episode four: reflections on love

in which, I, or rather we, ruminate on love at first sight and Genie’s photo in particular…why did she choose it? Am I reading too much into it?  And what would Genie herself say?

Last time, I promised a break from family matters and especially the war between fathers and sons…so, in keeping my word, I want to take a little time out from our story to create space for, well…reflection, speculation, thinking time if you will……those of you who can’t wait have my blessing to skip this episode and move on to the next…but for those of you who, like me, spend more time than is absolutely healthy, thinking, analysing, wondering, about life and love, please stay a while…

I’ve been ruminating on the beautiful GreenGenie and the whole business of love at first fight, and because the thoughts are just that, thoughts going on in my head only, there’s really no soundtrack to give you a sense of place…though some have proposed the echo of an empty space might be appropriate…I wondered briefly if the dawn chorus might do…so I got up very early with my recorder…no I don’t think so either…instead I want to pay tribute to the unpaid heroes of music who offer up their talent for producers like me to use without expecting to be paid…people like Wes Hutchinson who has provided the theme to this series and Aakash Ghandi…who’s compositions work beautifully as incidental breaks…thank you to them all, you can connect with these guys via the website…may the mainstream music industry learn from their example and streamline their labyrinthine licensing process to the benefit of us all…

I’ve been thinking about Genie’s photo. You remember Genie, Greengenie. The woman who stole my heart one evening in France and whose image lingers still as an ideal, Platonic and still powerful a year later.

I’ve been thinking especially about the notion of recognition.

If you see a photograph of a tiger, or a kettle, or a banana, and I’m drawing no comparisons with Genie here, you surely must have some sense of what a tiger is, what a kettle does, what the curvy yellow thing is, whether you can ride, wear or be eaten by any of the same. There has to be recognition for there to be love at first sight. Don’t you think?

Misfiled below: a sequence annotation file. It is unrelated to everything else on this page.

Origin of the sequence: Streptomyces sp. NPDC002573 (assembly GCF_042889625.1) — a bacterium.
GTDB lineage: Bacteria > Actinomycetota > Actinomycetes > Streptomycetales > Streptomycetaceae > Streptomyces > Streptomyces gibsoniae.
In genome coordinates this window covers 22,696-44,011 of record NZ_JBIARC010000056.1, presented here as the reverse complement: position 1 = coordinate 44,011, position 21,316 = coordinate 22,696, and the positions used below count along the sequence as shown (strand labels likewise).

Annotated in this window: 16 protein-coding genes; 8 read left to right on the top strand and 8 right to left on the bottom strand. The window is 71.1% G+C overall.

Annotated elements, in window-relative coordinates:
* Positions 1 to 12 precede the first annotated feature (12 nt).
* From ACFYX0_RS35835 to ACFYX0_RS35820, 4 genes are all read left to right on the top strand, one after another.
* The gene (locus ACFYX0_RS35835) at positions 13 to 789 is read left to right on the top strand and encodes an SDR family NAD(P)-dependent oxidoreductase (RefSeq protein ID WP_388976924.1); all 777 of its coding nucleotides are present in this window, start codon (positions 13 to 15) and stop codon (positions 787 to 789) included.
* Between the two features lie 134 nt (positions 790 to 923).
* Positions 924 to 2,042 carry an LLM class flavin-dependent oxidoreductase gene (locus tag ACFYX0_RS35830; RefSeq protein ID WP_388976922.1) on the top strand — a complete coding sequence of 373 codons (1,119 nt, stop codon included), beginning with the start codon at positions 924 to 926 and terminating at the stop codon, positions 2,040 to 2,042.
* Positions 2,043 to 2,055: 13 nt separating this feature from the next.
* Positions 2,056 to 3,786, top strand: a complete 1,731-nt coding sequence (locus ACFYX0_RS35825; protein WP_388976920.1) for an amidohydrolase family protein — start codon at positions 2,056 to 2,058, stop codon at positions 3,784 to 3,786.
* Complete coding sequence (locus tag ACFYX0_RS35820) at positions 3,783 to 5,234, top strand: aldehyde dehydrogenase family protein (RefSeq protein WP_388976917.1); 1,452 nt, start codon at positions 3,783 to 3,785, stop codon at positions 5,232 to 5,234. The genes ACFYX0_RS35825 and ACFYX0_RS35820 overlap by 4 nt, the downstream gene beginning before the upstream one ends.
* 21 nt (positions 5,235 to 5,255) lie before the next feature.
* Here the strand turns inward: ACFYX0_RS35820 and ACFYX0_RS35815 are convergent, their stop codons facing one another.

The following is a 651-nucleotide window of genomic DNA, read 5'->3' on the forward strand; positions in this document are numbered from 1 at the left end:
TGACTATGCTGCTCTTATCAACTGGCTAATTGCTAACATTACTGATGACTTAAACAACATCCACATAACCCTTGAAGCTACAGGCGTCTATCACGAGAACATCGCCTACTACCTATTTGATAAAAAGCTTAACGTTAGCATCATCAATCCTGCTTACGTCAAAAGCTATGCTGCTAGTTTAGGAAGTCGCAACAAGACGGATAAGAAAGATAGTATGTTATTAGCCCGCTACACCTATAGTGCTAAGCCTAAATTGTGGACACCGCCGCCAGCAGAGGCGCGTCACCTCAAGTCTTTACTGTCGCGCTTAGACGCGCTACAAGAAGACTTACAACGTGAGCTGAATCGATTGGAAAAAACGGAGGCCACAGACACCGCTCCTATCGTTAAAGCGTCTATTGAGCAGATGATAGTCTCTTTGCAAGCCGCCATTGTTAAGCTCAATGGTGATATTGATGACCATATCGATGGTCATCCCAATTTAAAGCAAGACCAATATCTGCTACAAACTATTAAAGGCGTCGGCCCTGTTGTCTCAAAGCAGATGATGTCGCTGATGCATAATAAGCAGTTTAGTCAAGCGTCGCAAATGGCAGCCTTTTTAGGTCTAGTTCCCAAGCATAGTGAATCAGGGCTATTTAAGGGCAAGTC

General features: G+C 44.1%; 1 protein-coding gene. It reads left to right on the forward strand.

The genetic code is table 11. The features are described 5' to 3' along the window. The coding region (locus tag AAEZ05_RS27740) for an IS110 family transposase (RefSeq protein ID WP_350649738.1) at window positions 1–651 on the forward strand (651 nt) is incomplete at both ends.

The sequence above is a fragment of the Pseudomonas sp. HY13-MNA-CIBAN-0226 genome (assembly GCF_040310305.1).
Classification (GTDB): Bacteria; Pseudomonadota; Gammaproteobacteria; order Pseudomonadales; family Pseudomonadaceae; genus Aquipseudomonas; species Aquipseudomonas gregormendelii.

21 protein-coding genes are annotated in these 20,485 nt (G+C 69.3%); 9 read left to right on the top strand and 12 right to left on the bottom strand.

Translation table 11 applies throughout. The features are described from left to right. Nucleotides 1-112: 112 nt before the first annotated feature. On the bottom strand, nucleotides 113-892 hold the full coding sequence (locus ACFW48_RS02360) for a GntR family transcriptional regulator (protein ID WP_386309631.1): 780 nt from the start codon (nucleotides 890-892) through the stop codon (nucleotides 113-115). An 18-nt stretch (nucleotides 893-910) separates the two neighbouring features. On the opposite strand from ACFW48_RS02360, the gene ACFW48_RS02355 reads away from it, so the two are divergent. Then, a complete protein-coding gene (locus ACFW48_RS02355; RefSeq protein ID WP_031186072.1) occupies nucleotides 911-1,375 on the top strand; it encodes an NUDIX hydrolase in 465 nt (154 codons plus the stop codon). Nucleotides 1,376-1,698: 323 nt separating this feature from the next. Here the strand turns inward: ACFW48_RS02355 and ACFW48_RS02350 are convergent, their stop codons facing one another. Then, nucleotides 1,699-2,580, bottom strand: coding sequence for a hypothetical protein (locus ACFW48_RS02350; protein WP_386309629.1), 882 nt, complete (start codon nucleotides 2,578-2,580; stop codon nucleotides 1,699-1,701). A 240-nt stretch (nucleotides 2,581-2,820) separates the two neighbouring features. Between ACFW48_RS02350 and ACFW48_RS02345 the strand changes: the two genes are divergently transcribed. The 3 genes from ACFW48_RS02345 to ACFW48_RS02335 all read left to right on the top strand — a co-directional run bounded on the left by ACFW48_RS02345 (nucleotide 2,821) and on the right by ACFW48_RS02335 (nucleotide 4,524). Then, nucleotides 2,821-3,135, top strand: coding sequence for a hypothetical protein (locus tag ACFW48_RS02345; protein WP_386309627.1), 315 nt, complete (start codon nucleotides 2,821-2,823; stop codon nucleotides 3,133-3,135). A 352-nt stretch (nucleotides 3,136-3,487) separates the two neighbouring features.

In other words, there must be a series of associations implicit in the object of your desire, if only at the most basic level of recognizing the species, the sex, the type and the individual characteristics suggested by the image, or indeed the reality, of the loved one. And whilst a photograph excludes information from the majority of our senses—four out of five as it happens—with Genie that was clearly no obstacle, demonstrating, I guess, the power of the visual.

So I wonder, what are the associations suggested or embodied in that one image? And how particular are they to me? Neither my daughter nor my best friend felt as I did, though each subsequently found superficial similarities with my ex-wife and ex-girlfriend respectively, though only to explain my bizarre behavior, I think. But when I saw Genie’s photograph, I saw someone I felt I knew, even though I’d never seen her before.

But before I try to answer, perhaps we should take a moment to consider if the phenomenon of love at first sight exists at all. There is little in the way of hard evidence and the question has thus been in dispute, no doubt since love itself was first invented, presumably a very long time ago.

A quick online trawl delivers a certain Dr. Earl Naumann, author of the appropriately named Love at First Sight. He surveyed 1,500 individuals of every race, religion, and background in America, concluding that love at first sight is far from being a rare experience. What’s more, Dr. Naumann theorizes that if you believe in love at first sight, there’s a roughly 60 percent chance it will happen to you. Here’s what led him to that conclusion:

  • Nearly two thirds of the US population believes in love at first sight.
  • Of the believers, more than half have experienced it.
  • Fifty-five percent of those who experienced it married the object of their affection.
  • Three quarters of these married couples stayed married.

Assuming one believes, it seems that love at first sight is rather like spotting aliens or believing in God, (not that those two things should be put in the same basket, naturally), relying heavily on an act of faith to come true, remarkably convincing when it does and more often than not, long lasting.

The British apparently mirror Americans. Cosmopolitan Magazine, (December 2012), reports a survey that found 72% of otherwise sensible Britons believe in love at first sight. An almost identical proportion.

Of course, there’s a counter argument. A pernicious rumour that takes away all the romance and recasts the experience as pure physical attraction. The Cosmopolitan piece points out that 96% of men have experienced lust at first sight, as have 92% of women. I call this rumour pernicious because it’s a tough one to contradict given that love and sexual attraction often go hand in hand, so to speak, and because it reduces my own experience to something biological, if not mechanical.